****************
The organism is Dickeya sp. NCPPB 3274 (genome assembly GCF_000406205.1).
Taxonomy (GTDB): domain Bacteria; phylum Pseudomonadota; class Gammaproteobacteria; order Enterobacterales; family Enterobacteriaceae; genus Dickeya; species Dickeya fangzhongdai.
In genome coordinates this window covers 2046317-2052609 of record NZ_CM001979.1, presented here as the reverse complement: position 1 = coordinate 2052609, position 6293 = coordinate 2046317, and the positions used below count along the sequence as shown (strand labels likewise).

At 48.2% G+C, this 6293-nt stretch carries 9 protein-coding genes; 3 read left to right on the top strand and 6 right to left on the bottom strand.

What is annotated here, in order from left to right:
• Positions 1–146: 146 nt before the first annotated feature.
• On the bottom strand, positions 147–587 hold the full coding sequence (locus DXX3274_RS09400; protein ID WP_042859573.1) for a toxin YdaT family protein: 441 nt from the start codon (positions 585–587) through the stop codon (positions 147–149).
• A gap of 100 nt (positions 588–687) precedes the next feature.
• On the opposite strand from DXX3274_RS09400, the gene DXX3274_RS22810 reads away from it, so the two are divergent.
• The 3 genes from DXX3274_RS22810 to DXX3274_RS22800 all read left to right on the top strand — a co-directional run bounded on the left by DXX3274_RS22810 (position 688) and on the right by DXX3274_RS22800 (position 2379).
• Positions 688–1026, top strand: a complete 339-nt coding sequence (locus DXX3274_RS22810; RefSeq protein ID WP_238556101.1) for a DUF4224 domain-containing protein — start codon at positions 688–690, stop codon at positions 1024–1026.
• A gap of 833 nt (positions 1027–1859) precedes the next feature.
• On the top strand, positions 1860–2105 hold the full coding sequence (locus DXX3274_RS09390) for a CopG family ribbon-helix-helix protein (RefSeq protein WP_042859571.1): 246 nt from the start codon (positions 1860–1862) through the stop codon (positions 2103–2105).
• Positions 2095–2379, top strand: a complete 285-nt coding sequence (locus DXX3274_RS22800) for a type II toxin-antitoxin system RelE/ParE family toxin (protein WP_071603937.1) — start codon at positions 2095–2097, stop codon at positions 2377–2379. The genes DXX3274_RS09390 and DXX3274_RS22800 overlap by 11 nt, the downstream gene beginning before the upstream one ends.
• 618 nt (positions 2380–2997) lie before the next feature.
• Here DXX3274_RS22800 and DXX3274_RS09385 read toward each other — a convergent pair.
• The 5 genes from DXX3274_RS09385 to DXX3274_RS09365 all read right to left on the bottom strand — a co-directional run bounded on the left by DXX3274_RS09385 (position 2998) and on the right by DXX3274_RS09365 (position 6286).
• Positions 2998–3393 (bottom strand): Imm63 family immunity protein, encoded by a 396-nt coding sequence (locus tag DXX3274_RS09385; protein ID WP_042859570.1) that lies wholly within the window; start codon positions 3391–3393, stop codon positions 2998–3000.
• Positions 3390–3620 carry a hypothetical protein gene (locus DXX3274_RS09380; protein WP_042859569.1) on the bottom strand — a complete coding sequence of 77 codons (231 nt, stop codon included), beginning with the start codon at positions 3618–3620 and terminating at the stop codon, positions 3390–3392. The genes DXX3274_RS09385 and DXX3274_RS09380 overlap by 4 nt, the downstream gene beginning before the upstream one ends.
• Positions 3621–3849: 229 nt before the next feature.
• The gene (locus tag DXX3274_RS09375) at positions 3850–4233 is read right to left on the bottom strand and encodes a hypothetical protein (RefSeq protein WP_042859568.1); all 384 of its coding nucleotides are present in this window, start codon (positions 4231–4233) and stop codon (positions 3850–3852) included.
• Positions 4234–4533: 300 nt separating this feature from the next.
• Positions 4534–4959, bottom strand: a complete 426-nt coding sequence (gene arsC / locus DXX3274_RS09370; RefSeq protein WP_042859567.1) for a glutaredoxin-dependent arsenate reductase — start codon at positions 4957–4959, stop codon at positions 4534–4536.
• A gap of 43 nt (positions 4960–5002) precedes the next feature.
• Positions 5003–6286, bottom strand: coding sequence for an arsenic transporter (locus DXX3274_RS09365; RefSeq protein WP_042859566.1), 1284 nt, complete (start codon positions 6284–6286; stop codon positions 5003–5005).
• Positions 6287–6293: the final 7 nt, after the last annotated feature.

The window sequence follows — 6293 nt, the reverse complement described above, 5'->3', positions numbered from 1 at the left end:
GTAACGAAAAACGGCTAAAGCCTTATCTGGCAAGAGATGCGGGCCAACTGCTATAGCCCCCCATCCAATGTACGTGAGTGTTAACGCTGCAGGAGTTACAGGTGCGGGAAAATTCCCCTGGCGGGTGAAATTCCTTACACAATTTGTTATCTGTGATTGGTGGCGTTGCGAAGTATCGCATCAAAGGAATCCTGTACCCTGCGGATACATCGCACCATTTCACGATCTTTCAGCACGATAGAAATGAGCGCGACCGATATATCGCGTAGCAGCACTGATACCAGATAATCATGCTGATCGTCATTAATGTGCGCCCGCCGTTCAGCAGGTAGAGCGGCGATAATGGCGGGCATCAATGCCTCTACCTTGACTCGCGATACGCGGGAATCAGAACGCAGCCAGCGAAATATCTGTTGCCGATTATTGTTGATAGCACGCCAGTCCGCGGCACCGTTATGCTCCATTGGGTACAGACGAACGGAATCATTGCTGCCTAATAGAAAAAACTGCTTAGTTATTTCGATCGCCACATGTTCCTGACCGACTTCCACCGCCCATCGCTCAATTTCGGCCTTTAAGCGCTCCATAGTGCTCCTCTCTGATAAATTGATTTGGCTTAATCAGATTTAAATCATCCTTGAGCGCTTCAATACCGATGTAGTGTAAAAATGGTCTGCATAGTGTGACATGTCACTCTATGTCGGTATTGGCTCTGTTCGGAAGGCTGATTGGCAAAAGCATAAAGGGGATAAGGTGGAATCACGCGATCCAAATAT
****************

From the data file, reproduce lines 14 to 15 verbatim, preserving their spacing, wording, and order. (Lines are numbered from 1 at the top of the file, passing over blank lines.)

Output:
• Positions 2095–2379, top strand: a complete 285-nt coding sequence (locus DXX3274_RS22800) for a type II toxin-antitoxin system RelE/ParE family toxin (protein WP_071603937.1) — start codon at positions 2095–2097, stop codon at positions 2377–2379. The genes DXX3274_RS09390 and DXX3274_RS22800 overlap by 11 nt, the downstream gene beginning before the upstream one ends.
• 618 nt (positions 2380–2997) lie before the next feature.